Recommended herbs (flowering perennials) for Ohio

Recommended shrubs for Ohio

Recommended trees for Ohio

Recommended grasses for Ohio

As you look at each list, you can click on the plant link, and read the description of the plant, how much sun it needs, how large it will grow, etc. Since you specifically mentioned wildlife benefits, we are going to go through and pick some of our favorites for your part of the country.

HERBS

Aquilegia canadensis (red columbine)

Asclepias tuberosa (butterfly milkweed)

Conoclinium coelestinum (blue mistflower)

Rudbeckia triloba (browneyed Susan)

SHRUBS

Cornus alternifolia (alternateleaf dogwood)

Physocarpus opulifolius (common ninebark)

Viburnum acerifolium (mapleleaf viburnum)

Symphoricarpos orbiculatus (coralberry)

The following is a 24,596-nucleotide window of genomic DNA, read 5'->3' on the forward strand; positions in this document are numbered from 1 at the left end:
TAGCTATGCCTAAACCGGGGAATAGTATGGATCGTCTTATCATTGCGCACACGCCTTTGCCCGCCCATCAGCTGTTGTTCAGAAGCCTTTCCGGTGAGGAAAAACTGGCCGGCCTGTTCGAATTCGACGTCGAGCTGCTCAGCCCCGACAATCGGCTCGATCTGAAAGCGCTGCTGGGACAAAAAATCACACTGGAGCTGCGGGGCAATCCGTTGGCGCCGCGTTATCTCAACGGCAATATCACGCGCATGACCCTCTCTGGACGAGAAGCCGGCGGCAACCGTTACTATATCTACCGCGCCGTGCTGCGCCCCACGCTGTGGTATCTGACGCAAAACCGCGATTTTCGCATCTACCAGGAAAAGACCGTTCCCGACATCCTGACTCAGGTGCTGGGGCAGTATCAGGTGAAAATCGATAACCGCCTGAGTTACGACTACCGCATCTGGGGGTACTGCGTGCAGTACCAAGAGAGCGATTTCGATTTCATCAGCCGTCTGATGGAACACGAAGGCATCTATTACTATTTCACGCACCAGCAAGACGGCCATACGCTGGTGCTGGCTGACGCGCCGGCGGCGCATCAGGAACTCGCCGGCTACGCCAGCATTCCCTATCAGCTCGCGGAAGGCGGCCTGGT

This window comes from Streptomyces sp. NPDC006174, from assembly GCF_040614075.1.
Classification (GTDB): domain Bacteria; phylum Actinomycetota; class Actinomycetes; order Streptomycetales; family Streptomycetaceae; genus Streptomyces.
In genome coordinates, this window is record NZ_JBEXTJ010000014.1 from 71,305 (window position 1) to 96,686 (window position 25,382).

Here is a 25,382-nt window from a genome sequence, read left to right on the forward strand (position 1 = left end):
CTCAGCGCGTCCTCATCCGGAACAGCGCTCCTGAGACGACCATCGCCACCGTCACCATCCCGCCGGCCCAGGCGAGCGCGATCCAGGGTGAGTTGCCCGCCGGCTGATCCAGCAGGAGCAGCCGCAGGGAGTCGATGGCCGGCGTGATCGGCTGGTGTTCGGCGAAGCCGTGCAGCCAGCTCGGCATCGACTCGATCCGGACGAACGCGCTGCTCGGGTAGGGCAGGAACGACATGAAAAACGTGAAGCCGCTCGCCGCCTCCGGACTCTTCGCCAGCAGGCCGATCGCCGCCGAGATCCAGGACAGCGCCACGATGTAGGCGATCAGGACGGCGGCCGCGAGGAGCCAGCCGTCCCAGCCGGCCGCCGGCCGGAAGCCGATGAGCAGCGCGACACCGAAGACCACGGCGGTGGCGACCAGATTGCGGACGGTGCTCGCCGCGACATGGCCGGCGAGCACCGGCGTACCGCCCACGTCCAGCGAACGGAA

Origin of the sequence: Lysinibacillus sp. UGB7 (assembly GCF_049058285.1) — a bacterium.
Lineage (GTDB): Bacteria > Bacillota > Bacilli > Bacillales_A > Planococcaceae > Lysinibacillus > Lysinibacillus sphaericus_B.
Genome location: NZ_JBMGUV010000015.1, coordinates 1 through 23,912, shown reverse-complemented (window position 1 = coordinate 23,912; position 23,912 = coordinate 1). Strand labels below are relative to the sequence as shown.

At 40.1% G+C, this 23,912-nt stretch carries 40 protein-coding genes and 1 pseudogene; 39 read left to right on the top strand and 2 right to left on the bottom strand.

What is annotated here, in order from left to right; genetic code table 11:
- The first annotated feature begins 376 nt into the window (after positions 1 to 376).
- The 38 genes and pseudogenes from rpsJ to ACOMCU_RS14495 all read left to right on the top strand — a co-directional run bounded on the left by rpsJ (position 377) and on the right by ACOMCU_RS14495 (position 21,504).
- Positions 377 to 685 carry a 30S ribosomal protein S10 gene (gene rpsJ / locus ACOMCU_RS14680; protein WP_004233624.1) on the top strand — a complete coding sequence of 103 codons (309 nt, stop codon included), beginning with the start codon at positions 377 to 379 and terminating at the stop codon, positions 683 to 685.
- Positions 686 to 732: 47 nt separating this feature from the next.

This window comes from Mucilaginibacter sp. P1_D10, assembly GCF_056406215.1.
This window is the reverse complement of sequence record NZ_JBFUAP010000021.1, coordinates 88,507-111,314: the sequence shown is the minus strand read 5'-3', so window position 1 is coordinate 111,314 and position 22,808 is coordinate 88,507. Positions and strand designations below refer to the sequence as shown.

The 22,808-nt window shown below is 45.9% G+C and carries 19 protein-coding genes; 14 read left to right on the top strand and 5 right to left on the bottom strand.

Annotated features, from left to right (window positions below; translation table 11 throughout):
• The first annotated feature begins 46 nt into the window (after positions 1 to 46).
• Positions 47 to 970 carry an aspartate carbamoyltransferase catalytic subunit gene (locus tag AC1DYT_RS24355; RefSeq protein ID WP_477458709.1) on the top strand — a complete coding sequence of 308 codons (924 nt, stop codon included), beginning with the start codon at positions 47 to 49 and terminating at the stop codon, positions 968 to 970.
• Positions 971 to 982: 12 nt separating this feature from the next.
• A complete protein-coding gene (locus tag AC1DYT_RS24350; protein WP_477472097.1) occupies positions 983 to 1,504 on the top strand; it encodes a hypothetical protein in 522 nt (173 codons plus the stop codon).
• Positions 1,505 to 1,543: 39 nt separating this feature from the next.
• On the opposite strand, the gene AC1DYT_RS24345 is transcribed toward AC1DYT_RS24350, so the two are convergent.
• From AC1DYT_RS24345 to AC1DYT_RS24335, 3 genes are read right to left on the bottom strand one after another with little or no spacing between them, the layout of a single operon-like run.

TREES

Aesculus glabra (Ohio buckeye)

Cercis canadensis (eastern redbud)

Hamamelis virginiana (American witchhazel)

Liriodendron tulipifera (tuliptree)

GRASSES

Andropogon gerardii (big bluestem)

Bouteloua curtipendula (sideoats grama)

Elymus canadensis (Canada wildrye)

Sorghastrum nutans (Indiangrass)


Aquilegia canadensis

Asclepias tuberosa

Conoclinium coelestinum

Rudbeckia triloba

Cornus alternifolia

Physocarpus opulifolius

Viburnum acerifolium

Symphoricarpos orbiculatus

Aesculus glabra

Cercis canadensis

Hamamelis virginiana

Liriodendron tulipifera

Andropogon gerardii

Bouteloua curtipendula

Elymus canadensis

Sorghastrum nutans

 

 

 

 

 

 

More Wildlife Gardens Questions

Plants for Painted Lady (Vanessa cardui) butterflies in Michigan